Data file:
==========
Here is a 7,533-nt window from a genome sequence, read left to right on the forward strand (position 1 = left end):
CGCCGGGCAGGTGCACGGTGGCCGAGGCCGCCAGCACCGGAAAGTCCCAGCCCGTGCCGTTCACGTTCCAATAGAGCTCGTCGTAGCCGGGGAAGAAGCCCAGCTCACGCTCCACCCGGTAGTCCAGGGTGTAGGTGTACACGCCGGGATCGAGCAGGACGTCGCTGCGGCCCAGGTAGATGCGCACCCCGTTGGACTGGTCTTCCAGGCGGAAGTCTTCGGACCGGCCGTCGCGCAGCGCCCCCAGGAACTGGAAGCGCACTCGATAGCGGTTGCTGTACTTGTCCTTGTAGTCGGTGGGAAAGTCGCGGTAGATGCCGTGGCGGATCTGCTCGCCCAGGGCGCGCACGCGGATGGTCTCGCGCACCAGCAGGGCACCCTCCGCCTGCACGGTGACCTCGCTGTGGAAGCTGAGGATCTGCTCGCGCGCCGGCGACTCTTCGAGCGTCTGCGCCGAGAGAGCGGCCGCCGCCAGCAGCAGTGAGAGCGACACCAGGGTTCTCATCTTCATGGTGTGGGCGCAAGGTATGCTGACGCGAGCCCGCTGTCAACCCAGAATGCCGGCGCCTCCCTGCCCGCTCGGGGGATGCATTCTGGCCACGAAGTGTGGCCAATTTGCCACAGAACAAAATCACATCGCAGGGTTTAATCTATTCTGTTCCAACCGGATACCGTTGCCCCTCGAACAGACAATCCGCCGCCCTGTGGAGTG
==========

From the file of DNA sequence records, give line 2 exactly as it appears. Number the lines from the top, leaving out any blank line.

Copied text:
CGCCGGGCAGGTGCACGGTGGCCGAGGCCGCCAGCACCGGAAAGTCCCAGCCCGTGCCGTTCACGTTCCAATAGAGCTCGTCGTAGCCGGGGAAGAAGCCCAGCTCACGCTCCACCCGGTAGTCCAGGGTGTAGGTGTACACGCCGGGATCGAGCAGGACGTCGCTGCGGCCCAGGTAGATGCGCACCCCGTTGGACTGGTCTTCCAGGCGGAAGTCTTCGGACCGGCCGTCGCGCAGCGCCCCCAGGAACTGGAAGCGCACTCGATAGCGGTTGCTGTACTTGTCCTTGTAGTCGGTGGGAAAGTCGCGGTAGATGCCGTGGCGGATCTGCTCGCCCAGGGCGCGCACGCGGATGGTCTCGCGCACCAGCAGGGCACCCTCCGCCTGCACGGTGACCTCGCTGTGGAAGCTGAGGATCTGCTCGCGCGCCGGCGACTCTTCGAGCGTCTGCGCCGAGAGAGCGGCCGCCGCCAGCAGCAGTGAGAGCGACACCAGGGTTCTCATCTTCATGGTGTGGGCGCAAGGTATGCTGACGCGAGCCCGCTGTCAACCCAGAATGCCGGCGCCTCCCTGCCCGCTCGGGGGATGCATTCTGGCCACGAAGTGTGGCCAATTTGCCACAGAACAAAATCACATCGCAGGGTTTAATCTATTCTGTTCCAACCGGATACCGTTGCCCCTCGAACAGACAATCCGCCGCCCTGTGGAGTG